Lou Rawls: What Makes the Ending So Sad
Lou Rawls -- What Makes the Ending So Sad
Lou Rawls -- You're Takin' My Bag
Lou Rawls -- Then You Can Tell Me Goodbye
Lou Rawls -- I Want to Be Loved (But by Only You)
Lou Rawls -- It's You
As I'm sure you've heard, Lou Rawls died of cancer on Friday. He has a long history in R&B--four decades--and an amazing voice, and he worked with good producers and arrangers (David Axelrod, Gamble & Huff), resulting in a lot of ace material to choose from.
"What Makes the Ending so Sad" is probably my second-favorite Rawls track, after "My Ancestors" (which I posted a year ago). It's a song looking at falling in and out of love, essentially asking why people who start out as friends and progress to dating can then break up and hate each other.
"You're Takin' My Bag" is a funky jazz number with a horn section and an eminently sample-able acoustic bass; it's off Too Much!, which was produced by David Axelrod and arranged by H.B. Barnum.
"Then You Can Tell Me Goodbye" is off the same LP and has high hopes for a relationship; it's a come-on song stating that essentially there's nothing to lose in trying.
"I Want To Be Loved (But By Only You)" is off The Way It Was: The Way It Is, which was printed with a different track list on the cover than the order they're in on the disc (hence the conflict between the ID3 info here and what's on allmusic.com). That's an all-around awesome album, with tracks lifted from it for both Rawls' Anthology and the Rawls/Axelrod comp I Can't Make It Alone. This one is a slow-cooking R&B track with a bluesy track and Rawls' warm, warm voice telling about his unimpeachable (and unrequited) love.
"It's You" is off the same LP and is a buoyant love song about a man in a happy uncomplicated relationship. It seems to have been recorded a little hot, but I think it's a great song regardless, very catchy and uplifting. (One great song I have that's recorded way too hot ever to consider posting: "She's My Girl" by The Turtles. What a shame that is; maybe it's only the 45 that's buggered.)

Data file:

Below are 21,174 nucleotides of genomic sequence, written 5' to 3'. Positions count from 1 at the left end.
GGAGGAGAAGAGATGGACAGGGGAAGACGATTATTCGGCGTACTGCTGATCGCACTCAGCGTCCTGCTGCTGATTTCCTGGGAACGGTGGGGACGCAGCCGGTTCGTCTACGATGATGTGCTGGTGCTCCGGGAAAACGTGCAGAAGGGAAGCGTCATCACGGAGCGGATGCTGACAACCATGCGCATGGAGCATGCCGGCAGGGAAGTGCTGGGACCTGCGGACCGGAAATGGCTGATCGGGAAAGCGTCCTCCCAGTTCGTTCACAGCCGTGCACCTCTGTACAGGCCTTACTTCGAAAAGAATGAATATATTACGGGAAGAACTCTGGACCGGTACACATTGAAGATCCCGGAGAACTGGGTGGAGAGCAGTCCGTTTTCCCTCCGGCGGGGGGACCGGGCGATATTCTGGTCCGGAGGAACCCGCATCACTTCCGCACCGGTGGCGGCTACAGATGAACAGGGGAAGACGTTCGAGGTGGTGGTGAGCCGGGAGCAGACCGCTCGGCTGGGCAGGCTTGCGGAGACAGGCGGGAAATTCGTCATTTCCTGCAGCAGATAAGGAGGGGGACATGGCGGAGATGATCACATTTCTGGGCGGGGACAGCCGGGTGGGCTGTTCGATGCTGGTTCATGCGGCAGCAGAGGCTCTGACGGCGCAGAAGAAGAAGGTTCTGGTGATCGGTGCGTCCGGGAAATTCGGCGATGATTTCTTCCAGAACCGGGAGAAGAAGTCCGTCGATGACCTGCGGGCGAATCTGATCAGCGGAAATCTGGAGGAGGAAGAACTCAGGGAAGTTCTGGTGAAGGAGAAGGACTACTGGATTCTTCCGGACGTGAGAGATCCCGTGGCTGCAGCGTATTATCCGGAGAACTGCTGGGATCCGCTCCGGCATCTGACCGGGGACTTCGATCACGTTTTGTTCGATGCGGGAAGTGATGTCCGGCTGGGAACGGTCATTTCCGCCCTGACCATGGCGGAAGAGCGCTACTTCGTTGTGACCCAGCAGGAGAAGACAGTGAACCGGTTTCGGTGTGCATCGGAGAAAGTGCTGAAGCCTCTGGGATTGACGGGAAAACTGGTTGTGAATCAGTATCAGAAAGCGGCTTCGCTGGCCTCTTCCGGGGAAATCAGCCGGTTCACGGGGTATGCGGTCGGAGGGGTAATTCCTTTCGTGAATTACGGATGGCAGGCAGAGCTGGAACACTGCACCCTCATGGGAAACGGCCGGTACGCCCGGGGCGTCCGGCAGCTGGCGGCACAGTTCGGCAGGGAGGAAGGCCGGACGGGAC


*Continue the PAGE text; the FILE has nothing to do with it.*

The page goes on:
The two Rawls/Gamble & Huff LPs I have (Let Me Be Good to You and Unmistakably Lou) have both been reissued in their entirety on CD; I was sorely tempted to post "Spring Again" but it's a bit scratched up so I'll just say that it's a cheerful, optimistic number, in line with spring itself, and I'm awfully fond of it.
I hope I'm not being a hipster obscurist with these last four tracks (I have a genuine love for plaid flannel, and irony wears on my nerves after awhile, so mabye there's not much risk of it). But, uh, I think these other tracks haven't been collected onto a compilation or reissued; needless to say, I think they should be.
[Anthology @ amazon.com]
Soul Shower has a post on Rawls, as does The Number One Songs in Heaven. Dig.
Other news entirely:
Recently I watched Irreversible b/w Oldboy, which both in their own peculiar ways seem to serve as condemnations of revenge (though I kept wondering if Irreversible was meant as a political parable and then reminding myself that it almost certainly wasn't, and that even if it were, the revenge part fits but the rape part is a stretch). Those two with Grizzly Man and Serenity were the best four-fer I've rented: rich, solid, fascinating work all around.
... And, in the works: a Hollywood Oldboy remake. No kidding. Let me guess the ending: the Oh Dae-su character has studied hypnosis, briefly, as an aside to some college coursework; he finds Woo-jin's story absurd, recognizes it for a lie, and kills him with something sharp just before rescuing his love from some well-timed mechanical peril. The two drive off into the sunset in a convertible with some major-keyed strings swelling on the soundtrack. The film gets middling reviews, nets $40M its opening weekend, and with all the rights and rentals, the studio comes out ahead $500M. Some studio head who deserves a kick in the ass for greenlighting formulaic stories gets a raise instead and celebrates with roses and diamonds for the wife, and some coke and a fourth SUV for himself.